Screws: Somebody had to try those ceramic coated screws eventually. I don't know except to say any break n the coating is enough to create problems. However, a simple boat might be built cheaper using them. I suggest screwing some into similar wood and then submerge the wood in a saline water filled bucket for a couple of months and see what happens.
    Adhesive: Wood not totally sealed with epoxy will swell and move around so hard-setting glues like Titebond 3 aren't as good as a more flexible sealant if fasteners are being used anyway. 3m 5200 would be my choice for a caulk-gun adhesive.
    I suggest paint over a home sealant on internal surfaces. It will not discolor or require recoating as soon.
    Stain is a waste of time----- even on houses as far as I'm concerned. It takes a lot of product to do a decent job and doesn't hold up very well compared to paint. Prime and paint is far better protection. Porch and deck enamels over alkyd primer would be my choice.
     
  3. The Rooster
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    The Rooster Junior Member

    I'm somewhat confused about the paint over a home sealant part. Sealant goes on first, then paint?
     
  4. alan white
    Joined: Mar 2007
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    alan white Senior Member

    Just paint---- the type sealant you mention isn't going to be effective on a boat to the degree you want it to be. A proper boat sealant would be epoxy, which is applied over all surfaces in several coats and effectively allows the interior of the wood part to remain dry.
     
  5. PAR
    Joined: Nov 2003
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    PAR Yacht Designer/Builder

    TiteBond III will work, but only on very tight fitting (perfect) joints and only if the boat is kept dry, when not in use. If standing water is left on a TiteBond III joint, it will loosen, creep and release if under much tension or shear.

    Sealants fall into two basic categories - one is semi rigid, like 3M-5200 and acts like an adhesive as seam sealant, while other types are surface coatings. It would be a wise thing, considering how you plan to build, to have a bead of 3M-5200 under the chine logs and in every seam. As to a surface sealant, I wouldn't bother on a trailer boat like this, but epoxy is the hands down way to go. Varnish and paint don't seal crap, neither do things like Thompson's or other topical products (like Olympic brand, which is actually a rebadged PPG product and mostly dissolved wax). If the boat is well cared for, kept dry, well ventilated and covered, it'll be fine for decade, without supper goo in a can.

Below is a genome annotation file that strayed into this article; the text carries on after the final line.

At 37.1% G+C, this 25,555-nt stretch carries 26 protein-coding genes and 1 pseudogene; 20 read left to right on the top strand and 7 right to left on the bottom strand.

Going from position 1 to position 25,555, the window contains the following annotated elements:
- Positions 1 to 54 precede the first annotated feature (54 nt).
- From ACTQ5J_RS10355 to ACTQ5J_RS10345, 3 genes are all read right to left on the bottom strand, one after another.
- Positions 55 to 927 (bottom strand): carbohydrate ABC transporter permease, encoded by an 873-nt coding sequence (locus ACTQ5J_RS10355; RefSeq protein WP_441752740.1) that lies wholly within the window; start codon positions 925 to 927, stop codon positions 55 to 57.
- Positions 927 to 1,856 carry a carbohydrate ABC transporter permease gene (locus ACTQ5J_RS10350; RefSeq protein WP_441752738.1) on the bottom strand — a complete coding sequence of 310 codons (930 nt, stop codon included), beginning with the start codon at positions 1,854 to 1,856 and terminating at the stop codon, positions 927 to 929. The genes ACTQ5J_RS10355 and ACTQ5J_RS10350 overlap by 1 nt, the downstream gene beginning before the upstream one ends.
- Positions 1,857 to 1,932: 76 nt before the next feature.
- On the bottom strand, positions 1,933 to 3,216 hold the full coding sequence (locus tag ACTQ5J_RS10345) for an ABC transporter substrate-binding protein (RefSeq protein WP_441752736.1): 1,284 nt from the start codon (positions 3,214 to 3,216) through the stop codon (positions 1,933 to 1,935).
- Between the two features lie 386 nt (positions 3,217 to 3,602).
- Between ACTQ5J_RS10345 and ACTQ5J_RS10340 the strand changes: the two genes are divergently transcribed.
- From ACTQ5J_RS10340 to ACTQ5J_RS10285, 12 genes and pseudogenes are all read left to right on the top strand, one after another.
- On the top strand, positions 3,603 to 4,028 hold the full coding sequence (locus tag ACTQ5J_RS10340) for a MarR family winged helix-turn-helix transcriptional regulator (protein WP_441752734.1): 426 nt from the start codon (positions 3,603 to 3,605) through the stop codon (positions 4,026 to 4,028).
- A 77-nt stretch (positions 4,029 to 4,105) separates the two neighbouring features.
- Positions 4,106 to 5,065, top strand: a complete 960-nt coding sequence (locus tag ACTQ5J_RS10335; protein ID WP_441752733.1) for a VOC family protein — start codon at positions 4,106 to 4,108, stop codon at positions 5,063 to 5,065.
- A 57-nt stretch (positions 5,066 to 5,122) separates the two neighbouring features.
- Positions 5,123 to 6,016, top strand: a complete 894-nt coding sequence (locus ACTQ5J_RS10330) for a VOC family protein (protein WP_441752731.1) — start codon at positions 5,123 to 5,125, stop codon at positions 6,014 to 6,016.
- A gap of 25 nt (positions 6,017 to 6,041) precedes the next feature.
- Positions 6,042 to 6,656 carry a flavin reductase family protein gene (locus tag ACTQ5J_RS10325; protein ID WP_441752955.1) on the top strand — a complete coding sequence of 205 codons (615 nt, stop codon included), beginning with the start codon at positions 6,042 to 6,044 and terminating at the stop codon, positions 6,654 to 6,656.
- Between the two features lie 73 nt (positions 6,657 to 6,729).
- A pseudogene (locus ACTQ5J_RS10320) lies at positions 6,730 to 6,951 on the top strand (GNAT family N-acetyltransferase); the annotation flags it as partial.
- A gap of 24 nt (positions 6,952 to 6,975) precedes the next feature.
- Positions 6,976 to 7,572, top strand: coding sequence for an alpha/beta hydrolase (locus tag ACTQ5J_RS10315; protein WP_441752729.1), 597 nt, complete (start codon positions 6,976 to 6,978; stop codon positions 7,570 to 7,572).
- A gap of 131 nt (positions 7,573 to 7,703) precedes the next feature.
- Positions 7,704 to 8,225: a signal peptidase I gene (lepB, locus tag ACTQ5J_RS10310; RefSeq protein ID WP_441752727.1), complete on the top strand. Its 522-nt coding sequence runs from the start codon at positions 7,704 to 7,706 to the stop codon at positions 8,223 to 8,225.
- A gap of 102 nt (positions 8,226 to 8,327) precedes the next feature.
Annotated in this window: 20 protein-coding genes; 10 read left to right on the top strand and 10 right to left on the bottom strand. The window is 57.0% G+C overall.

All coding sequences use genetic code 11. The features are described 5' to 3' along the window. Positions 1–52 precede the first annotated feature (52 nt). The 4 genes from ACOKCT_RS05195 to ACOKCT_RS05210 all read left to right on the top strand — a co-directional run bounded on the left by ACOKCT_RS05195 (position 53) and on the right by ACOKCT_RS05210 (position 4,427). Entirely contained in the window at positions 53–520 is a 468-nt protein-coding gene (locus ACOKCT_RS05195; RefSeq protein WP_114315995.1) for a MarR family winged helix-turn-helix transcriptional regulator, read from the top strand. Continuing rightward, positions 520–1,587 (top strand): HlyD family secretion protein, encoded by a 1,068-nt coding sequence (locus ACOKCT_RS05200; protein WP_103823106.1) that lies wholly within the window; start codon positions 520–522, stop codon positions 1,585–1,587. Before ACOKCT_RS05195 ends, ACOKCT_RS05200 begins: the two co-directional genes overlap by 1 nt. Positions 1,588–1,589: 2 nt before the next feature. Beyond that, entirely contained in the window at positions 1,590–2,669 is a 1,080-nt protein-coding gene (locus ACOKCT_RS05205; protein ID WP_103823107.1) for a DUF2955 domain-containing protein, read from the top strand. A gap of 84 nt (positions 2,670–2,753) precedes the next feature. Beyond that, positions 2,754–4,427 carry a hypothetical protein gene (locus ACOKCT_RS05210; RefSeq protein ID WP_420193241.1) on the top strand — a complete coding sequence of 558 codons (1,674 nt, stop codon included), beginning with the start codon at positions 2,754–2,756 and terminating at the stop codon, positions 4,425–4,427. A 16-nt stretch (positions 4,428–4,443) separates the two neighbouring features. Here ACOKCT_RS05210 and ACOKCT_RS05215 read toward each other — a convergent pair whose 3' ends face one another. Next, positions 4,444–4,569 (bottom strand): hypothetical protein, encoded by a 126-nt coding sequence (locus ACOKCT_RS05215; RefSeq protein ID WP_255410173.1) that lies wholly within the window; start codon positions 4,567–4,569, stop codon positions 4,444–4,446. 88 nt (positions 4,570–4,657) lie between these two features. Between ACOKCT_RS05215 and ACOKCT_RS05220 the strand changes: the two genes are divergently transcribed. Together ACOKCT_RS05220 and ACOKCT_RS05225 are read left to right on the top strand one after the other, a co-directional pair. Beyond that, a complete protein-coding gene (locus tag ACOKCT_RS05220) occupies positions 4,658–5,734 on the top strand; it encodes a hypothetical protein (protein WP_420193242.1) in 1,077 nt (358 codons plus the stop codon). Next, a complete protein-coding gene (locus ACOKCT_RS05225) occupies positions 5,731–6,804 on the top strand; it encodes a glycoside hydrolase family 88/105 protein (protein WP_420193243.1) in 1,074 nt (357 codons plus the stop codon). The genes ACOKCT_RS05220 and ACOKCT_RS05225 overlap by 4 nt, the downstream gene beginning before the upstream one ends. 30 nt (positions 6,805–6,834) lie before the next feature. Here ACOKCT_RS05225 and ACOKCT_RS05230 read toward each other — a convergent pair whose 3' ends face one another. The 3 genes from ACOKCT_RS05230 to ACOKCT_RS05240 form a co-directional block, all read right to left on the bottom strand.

There are lots of paint choices, but you get what you pay for. Porch and Deck enamel works, but isn't very durable, but it is cheap enough to touch up when it needs it. Higher quality paints usually reflect this in the price. The last paint I bought (last month) was over $400 a gallon, so pick your poison wisely. Paint and clear coatings are pretty much the same thing, in the various resin categories they come in. You don't need a clear protective coating over paint, nor varnish or polyurethane, unless working with a 2 component water borne or solvent based LPU (the $400 and up per gallon stuff). This is what they use on cars, aircraft and other high end products. Don't even think about an LPU paint job without a lot of research.

    The coated screws you're referring to are typically intended for use with alkaline copper quaternary (ACQ) or copper azole (CA) mixtures, used in pressure treated wood. These wouldn't serve any useful purpose on a boat build without PT. In most cases these types of screws are low quality and tend to break easily in shear. In fact, it's common to break off a head, just driving them in. Use stainless or if you must go low ball on the very things that hold the boat together, then hot dipped galvanized. They do sell zinc coated, a plating process that often has the word galvanized in the product title, but these are usually crap.